Davy Carren describes an encounter with an elderly drunk, and reflects on aging.
By Davy Carren
A stumbling old drunk goes down on the sidewalk. By the time I arrive he’s splayed there, face down, lying half in the street. His shirt’s got a couple of buttons undone, and his wiry, silver chest hair’s peeking out at me as I attempt to lift him to his feet. His breath smells of stale beer and hay. He waves me off. Says, “Don’t, damn it, need no help, damn it,” as he slowly rises on all fours, stiff and creaky, all bent arms and crooked legs, inching his way up like some rusted robotic contraption coming to life.
His mesh hat’s in the gutter. It reads, “Where’s My Senior Discount?” on the crumpled foam front. I grab it and hold it for him. I feel like I should be doing something.
Soon enough he’s up again, but not for long, as he immediately starts teetering back towards a parked car. I grab his shoulder to hold him steady. He squints at me through a grizzled countenance, not kindly at all, and slurs, “You…you are a nice fellow. Yes. A real nice…man, aren’t you?” People don’t usually call me a fellow, or nice for that matter, but I don’t let it bother me.
“You okay to make it home? You live close by?”
I hand him his hat. He takes it, attempts to put it on his head, gives up, and drops it again. His flour-white hair’s at attention and ruffled like some wheat field after a windstorm. I pick the hat up and put it back in his quivering hand where it dangles from his pinkie by the plastic snap.
“I…live…yes…” He seems confused, bleary, yet somehow focused too, and gives me a knowing wink. “You? You’re a nice man.”
“Yes. Yes. I’m very nice. Now. Do you need help getting home? Want some company? I can walk with you if you want. Look out for you. Until you get home.”
He does something between a grin and a grimace. I pray he’s not soiling himself.
“I…I…I don’t need no…help.” He again starts wavering and tottering as he stumbles a few steps in various directions, then leans against the iron gate of an apartment building. His pants are brushed with grass stains and dirt, and his belt’s a bit twisted up on him as he cocks and swivels his head while shakily rocking back and forth: some obscene woebegone clown whose mouth’s in search of a lost painted smile while he rests there with weeds tucked into his socks.
I’m not sure what to do with this tanked duffer. He’s probably accustomed to such journeys, and could very well live somewhere within the vicinity of a few scrapes and slides along the walls of the buildings. It was only about three in the afternoon. People don’t die at a time like three in the afternoon. I keep a watchful eye on him as he plods along, veering left and right like a dizzy downhill skier trying to zigzag between flags, or some lunatic halfback avoiding ghost tacklers. He almost goes down a few more times, but steadies himself before anything terrible happens again. I hear Howard Cosell’s voice in my head narrating the whole thing:
“Well, there he goes, unsure and wavering, yet still somehow managing to shake imaginary tackles and bob his way through. My heavens. He looks like his car broke down on the way to the stadium. Oh. Yes. He’s drunk alright. He’s blasted. Blitzed out of his gourd. But, wow, how he keeps fending them off and heading downfield. Oh no, he’s buckling at the knees now. Wait. No. He’s being held up by a stop sign. He rights himself. I can’t believe it! He’s shaking and baking again. It’s miraculous, let me tell you. What resourcefulness! What resilience of the spirit! If I were not seeing this with my own two eyes, well, I’m not sure I’d believe it myself.”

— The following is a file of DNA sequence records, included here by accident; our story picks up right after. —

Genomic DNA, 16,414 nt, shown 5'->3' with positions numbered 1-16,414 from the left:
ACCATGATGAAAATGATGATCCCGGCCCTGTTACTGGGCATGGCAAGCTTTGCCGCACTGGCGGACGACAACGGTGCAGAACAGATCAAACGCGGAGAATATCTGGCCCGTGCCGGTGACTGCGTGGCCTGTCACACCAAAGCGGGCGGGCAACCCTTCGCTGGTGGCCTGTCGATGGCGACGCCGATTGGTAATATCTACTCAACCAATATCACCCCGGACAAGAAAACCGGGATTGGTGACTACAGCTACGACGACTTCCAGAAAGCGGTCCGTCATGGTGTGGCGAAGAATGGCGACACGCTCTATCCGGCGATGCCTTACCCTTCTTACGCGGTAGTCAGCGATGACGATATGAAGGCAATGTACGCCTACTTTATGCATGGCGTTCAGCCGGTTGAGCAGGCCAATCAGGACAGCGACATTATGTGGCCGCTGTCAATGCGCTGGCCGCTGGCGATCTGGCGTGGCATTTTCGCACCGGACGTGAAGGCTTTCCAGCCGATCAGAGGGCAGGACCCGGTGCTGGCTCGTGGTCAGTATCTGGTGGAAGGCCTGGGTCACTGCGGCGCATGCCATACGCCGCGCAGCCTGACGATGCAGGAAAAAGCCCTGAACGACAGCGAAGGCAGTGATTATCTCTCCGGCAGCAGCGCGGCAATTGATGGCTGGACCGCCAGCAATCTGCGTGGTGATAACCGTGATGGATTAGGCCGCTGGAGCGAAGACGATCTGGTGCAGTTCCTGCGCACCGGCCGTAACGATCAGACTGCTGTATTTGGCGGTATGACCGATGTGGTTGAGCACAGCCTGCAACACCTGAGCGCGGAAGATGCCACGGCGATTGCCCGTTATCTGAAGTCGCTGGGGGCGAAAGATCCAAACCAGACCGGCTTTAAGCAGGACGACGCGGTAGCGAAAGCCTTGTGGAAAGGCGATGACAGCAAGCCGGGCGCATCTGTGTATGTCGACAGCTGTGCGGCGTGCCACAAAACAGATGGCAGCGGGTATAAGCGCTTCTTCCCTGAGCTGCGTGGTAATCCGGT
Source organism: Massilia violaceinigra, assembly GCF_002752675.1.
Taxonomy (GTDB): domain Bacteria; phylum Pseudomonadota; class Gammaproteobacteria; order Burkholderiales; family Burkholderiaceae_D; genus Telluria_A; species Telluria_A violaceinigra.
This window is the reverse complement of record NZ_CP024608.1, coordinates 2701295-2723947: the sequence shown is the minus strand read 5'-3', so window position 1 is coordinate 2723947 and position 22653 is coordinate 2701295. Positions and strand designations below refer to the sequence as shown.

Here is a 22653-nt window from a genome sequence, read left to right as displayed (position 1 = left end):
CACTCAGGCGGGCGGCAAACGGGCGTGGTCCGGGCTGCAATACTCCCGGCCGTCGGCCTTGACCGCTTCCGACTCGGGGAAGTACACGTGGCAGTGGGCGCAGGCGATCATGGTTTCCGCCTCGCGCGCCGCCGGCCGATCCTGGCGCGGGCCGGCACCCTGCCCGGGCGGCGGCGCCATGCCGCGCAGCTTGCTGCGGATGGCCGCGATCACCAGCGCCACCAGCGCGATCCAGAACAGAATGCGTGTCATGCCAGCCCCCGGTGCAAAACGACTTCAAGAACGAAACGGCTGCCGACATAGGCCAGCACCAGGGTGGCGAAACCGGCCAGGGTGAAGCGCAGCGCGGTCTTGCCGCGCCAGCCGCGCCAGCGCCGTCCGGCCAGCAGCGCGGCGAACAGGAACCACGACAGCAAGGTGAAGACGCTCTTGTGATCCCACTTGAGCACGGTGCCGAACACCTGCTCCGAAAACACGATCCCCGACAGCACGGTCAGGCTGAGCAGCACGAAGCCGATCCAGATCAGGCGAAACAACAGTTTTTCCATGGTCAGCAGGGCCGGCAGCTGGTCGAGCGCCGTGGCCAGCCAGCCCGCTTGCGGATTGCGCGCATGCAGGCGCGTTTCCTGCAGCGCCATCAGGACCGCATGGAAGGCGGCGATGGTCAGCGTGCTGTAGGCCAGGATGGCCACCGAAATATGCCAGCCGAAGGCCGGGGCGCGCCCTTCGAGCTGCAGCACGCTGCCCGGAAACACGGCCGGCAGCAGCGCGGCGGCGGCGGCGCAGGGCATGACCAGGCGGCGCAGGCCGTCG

It started me thinking about something my father had once told me: “You get old all at once. It just happens. You’re going along and everything is fine, and then you take a spill, break a hip, and that’s it. You’re done for. You’re old and incapacitated, unable to do all the things you used to take for granted. Pretty soon somebody’s even wiping your ass for you. That’s all we’ve got to look forward to.” He took a shotgun to his head a few years later. I guess that was his “spill,” or perhaps a way of avoiding it.
I watch as the old tippler slowly negotiates the terrain, rooting along like he’s on pebble-dash concrete and gravel mulch. He rests from time to time on the wall of a building or the hood of a car. He’s got his hat back on now, bill veering out crookedly to one side, plastic snap loosely clinging to an ear. He takes out a crumpled cigarette from his pants pocket, holds it out as if to ash it, and then flicks it at a fire hydrant. He seems very pleased by this action. After spitting a couple of times on a parked car’s window, he manages to turn and wobble away some more, and soon lowers his hindquarters and squats down on the fire hydrant — posing there, arms outstretched, elbows resting on knees, proudly defiant as his hat proclaims, “Where’s My Senior Discount?”
Perhaps a bit out loud, but mostly keeping it to myself, I think, ‘He’s drunk, but not disorderly. Not at all. Just a bit tight. A little schnockered in the afternoon. That’s all. Just needs to sleep it off. He’ll be alright.’ Maybe I’m just trying to convince myself. But the guy wanders off, and somehow manages to round the corner in an upright position. I figure there will be mailboxes and lampposts and telephone poles to hold onto: the city’s ready-made walking sticks. I figure I better be moseying on. I figure my own safety should come first. Wouldn’t want to trip and fall myself, end up injured, and then old and indigent: a whole life’s living gone like stuffing from a used-up couch cushion. No. Besides, I had errands to run, time to take, people to not see and places to not go. I was a nice man.
This article originally appeared on Human Parts.
Photo credit: Getty Images